Cinco de Mayo can be a fun fiesta day for kids and a wonderful way to learn about another culture’s celebration. While looking for craft ideas, I learned a lot about the holiday myself. It is not Independence Day for Mexico, which is a common misconception. The holiday memorializes the Battle of Puebla, 1861, when the French invaded Mexico to collect a debt. The Mexicans were able to defeat the French in Puebla, which kept them from advancing to the capital of Mexico City. Before you begin your celebration, I highly recommend reading Cinco de Mayo, a children’s book in the On My Own Holidays series. I’ve included it in the books section below.
Ready to celebrate?
What You’ll Need:
Toliet paper rolls
1) Cut felt to fit the toilet paper roll. There should not be any felt hanging over the edge. Remember to use brightly colored felt. It is a celebration after all!
2) Cut a square of felt that will fit over the end of the toilet paper roll. Hold it on and cut a circle out that will fit the end of the toilet paper roll without hanging over, or creating holes.
3) Use the hot glue gun to outline one end of the toilet paper roll with glue. Place cutout circle on and allow to dry.
4) When dry, turn it over and fill 1/4 of the way with lentils or rice. Glue on the other felt circle to seal it.
5) Make some music!Check out these #Maracas made from paper rolls! Hours of #toddler fun. #parenting #kidscraft Click To Tweet
These may not be authentic, but they sure are silly and fun. Something about wearing a painted paper plate on your head just makes you want to dance. So dance we did while we made these. To fiesta music, of course. LIttle Pim has a Spanish Bop CD that did the trick. Helpful hint: There is also a littlepimco YouTube channel that has language lessons for kids.
What you’ll need:
Paper plates, the more durable the better
1) Paint the paper plate right side up. Encourage your child to come up with the most elaborate design she can.
2) Allow paint to dry.
3) Open scissors and use one blade to cut a semi-circle on the inside of the plate. Bend the rim upward. Done!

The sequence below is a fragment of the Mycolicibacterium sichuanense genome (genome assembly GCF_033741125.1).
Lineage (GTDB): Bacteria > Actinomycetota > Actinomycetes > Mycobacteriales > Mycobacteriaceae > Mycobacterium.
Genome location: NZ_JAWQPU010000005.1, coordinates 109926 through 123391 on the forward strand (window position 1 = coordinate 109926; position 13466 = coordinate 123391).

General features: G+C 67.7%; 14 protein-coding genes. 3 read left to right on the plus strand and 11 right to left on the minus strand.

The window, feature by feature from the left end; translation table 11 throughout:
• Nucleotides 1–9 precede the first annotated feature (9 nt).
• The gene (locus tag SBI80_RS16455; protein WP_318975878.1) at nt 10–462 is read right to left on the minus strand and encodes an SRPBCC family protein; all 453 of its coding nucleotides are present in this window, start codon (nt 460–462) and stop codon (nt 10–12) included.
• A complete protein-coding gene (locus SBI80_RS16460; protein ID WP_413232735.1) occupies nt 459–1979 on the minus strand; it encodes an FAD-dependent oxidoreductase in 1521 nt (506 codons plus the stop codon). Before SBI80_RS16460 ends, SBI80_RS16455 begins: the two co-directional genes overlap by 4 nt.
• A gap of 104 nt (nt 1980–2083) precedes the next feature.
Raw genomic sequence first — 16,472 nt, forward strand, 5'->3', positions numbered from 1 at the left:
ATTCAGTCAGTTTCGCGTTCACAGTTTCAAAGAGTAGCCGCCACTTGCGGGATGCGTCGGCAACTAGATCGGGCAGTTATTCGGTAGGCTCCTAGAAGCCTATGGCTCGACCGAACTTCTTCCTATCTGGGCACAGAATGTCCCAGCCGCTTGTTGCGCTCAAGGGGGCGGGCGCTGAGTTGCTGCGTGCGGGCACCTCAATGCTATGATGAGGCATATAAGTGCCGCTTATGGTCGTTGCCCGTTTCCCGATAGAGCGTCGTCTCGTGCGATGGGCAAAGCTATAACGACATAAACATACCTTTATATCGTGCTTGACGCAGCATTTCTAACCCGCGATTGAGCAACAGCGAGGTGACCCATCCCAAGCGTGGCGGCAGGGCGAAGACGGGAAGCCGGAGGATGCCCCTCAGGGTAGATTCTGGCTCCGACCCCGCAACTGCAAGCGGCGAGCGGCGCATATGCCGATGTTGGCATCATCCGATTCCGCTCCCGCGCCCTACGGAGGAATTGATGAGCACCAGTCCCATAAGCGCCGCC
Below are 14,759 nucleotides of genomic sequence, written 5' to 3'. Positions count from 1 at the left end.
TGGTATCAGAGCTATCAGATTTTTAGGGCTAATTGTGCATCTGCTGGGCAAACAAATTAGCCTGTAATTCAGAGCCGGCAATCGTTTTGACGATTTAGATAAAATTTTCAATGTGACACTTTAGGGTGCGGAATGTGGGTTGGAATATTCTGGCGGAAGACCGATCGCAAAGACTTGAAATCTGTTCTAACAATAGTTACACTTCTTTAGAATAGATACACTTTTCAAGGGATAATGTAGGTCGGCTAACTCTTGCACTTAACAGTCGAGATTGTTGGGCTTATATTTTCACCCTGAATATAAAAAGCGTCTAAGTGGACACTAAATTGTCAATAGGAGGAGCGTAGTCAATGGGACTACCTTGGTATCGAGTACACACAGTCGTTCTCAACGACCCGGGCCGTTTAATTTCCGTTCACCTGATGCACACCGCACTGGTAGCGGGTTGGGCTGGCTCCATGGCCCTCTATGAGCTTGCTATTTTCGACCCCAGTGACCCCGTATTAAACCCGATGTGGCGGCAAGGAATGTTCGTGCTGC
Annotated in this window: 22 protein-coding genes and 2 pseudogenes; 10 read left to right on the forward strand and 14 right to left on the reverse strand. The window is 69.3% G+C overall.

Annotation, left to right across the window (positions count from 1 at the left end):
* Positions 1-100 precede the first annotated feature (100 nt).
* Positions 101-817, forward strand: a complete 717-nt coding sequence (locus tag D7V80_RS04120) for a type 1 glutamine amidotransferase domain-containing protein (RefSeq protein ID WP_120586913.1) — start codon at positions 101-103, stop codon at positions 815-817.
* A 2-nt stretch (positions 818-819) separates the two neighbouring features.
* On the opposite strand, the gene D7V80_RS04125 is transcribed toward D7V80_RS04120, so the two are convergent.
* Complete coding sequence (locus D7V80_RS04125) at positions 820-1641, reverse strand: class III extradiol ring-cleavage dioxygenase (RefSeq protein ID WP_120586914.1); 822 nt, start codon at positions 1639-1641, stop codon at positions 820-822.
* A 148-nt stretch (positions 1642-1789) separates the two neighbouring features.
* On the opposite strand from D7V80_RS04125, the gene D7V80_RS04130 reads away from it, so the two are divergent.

If needed, you can cut the back of the rim to hit your child’s head.
This non-fiction children’s book takes a look at Cinco de Mayo with a kid-friendly account of the historical events. It ties together the events and the festivities that are celebrated now. The bright colors and pictures really help to hold the attention of little ones. Other holidays in this book series include Chinese New Year, Easter around the World, Ramadan, etc.
A happy-go-lucky mouse explores the sights and sounds of a Cinco de Mayo celebration. He sees the pinata, the maracas, sombreros, but does not see the cat who is much more interested in him than the festivities! The pictures and colors in this book are also great, and the game of cat and mouse really makes for a funny, exciting tale. A great way to introduce the culture of the event. Use your new maracas to celebrate with the mouse as he makes his way through town!
This fun children’s book is full of bright, vibrant colors that are reminiscent of traditional Mexican artwork. The canyon train takes you to different scenes that explain the culture or environment of Mexico. Some pages list the Spanish words for things that you encounter. Be sure to spend time on each page exploring the pictures. There are several things to talk about on each!.
Nurture the Experience:
Get your tablet ready! You and your child have explored several different picture books depicting Mexico. Explore some digital images from 20th century Mexican artists Diego Rivera and Frieda Kahlo. You don’t need to be an art expert. Just Google Diego Rivera and pull up some of his work. Talk to your child about what she does and does not like about each image. Be sure to tell her what you do and do not like about the images. Then Google Frieda Kahlo and do the same. Ask what is the same and what is different between what she looked at before and what she is looking at now. This will introduce the basics for how to talk about art.
In your free time (ha!), I highly recommend reading about the lives of both Frieda Kahlo and Diego Rivera.